Case dropped against woman who injured state patrolman
Mesa County prosecutors dismissed a case Friday against the driver of a pickup that slammed into a Colorado State Patrol trooper in November, saying they can’t prove a crime was committed.
Tracy Conklin, 47, of Grand Junction, had been charged with a misdemeanor count of careless driving causing injury. She was behind the wheel of a black GMC Sierra that struck veteran State Patrol trooper Randy White, which happened as White was investigating another accident around 8:15 p.m. on Nov. 13 on U.S. Highway 6&50 near 20 Road.
White, who has worked 24 years for the State Patrol, suffered numerous injuries and returned to work Jan. 19, performing limited duties.
“We didn’t see a reasonable likelihood of conviction,” said Deputy District Attorney Kris Miller, characterizing the incident as an unfortunate accident.
Miller said Conklin has maintained she never saw the trooper, who was wearing a reflective vest, as he was standing in the left lane of eastbound traffic, collecting measurements on another accident that had occurred minutes earlier.
Emergency vehicles and a tow truck parked in the right-hand lane were forcing traffic into the left lane, Miller said. No flares or traffic cones were in place to warn oncoming drivers.
Conklin was driving 20 mph to 30 mph at the time of the collision in a stretch of roadway posted for 55 mph. White was facing north, his left side exposed to Conklin’s oncoming truck, Miller said.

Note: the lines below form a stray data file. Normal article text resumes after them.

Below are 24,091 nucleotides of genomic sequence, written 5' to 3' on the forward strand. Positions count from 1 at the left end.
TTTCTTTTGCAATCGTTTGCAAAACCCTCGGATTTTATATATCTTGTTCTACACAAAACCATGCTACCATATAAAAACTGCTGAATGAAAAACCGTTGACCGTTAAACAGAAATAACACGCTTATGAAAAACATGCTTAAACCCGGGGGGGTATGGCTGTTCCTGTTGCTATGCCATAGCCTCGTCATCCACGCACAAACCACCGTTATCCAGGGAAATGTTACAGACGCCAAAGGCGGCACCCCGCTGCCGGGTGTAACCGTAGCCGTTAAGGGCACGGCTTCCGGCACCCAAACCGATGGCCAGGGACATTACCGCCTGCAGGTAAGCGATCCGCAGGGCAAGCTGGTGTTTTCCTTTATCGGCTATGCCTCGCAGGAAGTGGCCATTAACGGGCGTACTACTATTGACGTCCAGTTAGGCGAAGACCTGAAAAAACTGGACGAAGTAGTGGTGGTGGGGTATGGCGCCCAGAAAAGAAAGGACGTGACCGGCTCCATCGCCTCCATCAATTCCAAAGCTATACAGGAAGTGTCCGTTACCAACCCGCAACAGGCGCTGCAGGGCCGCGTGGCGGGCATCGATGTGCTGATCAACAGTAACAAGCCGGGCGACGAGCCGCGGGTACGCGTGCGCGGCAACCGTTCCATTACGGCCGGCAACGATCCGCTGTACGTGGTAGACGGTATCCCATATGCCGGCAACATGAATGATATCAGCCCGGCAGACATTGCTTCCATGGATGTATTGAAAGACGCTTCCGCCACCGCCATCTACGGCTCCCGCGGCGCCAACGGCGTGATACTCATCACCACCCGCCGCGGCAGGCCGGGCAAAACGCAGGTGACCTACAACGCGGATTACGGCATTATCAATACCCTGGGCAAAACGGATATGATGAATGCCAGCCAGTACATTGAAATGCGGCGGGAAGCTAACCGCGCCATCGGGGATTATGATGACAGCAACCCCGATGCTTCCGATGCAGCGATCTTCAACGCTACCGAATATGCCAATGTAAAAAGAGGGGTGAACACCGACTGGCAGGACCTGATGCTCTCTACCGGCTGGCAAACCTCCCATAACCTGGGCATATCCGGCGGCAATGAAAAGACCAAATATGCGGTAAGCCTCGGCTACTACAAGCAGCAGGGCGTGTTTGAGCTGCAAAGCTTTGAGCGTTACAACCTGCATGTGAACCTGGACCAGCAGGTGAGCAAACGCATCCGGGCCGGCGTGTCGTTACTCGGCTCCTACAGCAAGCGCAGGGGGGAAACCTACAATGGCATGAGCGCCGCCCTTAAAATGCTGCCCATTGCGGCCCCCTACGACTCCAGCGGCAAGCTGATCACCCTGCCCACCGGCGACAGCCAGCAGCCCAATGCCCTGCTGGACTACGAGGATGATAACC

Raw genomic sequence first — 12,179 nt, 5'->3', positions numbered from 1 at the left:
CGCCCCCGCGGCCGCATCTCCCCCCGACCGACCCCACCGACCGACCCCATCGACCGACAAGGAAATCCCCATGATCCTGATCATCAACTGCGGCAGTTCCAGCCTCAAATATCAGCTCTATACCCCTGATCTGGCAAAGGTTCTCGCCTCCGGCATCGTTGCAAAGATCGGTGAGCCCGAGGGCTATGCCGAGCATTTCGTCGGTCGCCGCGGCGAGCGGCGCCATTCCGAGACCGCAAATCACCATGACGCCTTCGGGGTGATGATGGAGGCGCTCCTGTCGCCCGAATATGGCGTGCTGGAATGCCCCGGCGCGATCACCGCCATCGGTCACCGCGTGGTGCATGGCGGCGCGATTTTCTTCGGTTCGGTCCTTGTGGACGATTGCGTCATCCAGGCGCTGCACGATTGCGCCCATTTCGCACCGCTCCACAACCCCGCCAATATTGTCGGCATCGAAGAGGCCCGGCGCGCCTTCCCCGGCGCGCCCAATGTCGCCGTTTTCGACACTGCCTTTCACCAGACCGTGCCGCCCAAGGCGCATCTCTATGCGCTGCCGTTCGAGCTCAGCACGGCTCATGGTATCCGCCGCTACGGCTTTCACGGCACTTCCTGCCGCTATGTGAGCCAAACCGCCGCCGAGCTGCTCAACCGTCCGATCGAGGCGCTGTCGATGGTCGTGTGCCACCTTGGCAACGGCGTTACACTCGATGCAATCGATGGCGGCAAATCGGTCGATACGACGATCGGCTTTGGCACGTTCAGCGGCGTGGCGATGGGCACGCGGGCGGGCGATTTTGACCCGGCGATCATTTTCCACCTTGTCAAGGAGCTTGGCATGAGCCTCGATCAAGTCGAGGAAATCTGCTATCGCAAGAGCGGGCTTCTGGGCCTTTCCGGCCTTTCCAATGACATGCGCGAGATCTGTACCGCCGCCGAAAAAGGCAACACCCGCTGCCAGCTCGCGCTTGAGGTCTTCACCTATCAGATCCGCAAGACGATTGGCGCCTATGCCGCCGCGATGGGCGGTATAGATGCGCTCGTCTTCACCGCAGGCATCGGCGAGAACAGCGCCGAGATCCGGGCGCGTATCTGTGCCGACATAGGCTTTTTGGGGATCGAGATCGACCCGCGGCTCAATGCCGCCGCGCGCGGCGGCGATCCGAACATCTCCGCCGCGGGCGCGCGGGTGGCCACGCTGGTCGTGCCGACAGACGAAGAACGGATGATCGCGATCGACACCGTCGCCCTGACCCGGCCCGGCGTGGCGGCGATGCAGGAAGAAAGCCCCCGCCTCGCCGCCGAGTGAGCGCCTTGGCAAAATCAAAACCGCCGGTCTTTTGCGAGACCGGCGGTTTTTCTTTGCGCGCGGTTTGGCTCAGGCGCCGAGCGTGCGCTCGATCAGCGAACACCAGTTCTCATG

The trooper was thrown 20 to 30 feet.
Conklin immediately stopped her vehicle and has remained “very apologetic,” Miller said.
State Patrol Capt. Ed Clark, with the agency’s Fruita branch, said White has returned to light, office-based duties, working about four hours daily between regular visits to his doctor and physical therapist.
“A broken scapula, four broken ribs, lacerated spleen, torn up knee, and I had blood clots shot into my lungs,” White said in an interview Friday.
“Other than that, I’m doing all right,” he said, laughing.
White wasn’t happy about the dismissal of charges against Conklin.
“It seems to me they could have offered her a deferred (sentence), but it’s not my job to do theirs,” he said. “My wife’s pretty upset about it.”
White, 49, said he was prescribed regular doses of blood-thinners when clots forced him back into the hospital a second time, after his initial release from St. Mary’s Hospital.
So far, workers’ compensation has covered his extensive medical bills.
White sees a physical therapist Mondays and Wednesdays for lingering problems with his shoulder, which may require surgery.
He had planned to retire in October of this year, which will mark a quarter-century with the State Patrol.
“I can’t retire until I’m done doing all the doctor stuff,” the Palisade resident said. “At least I’m upright. It could be worse.”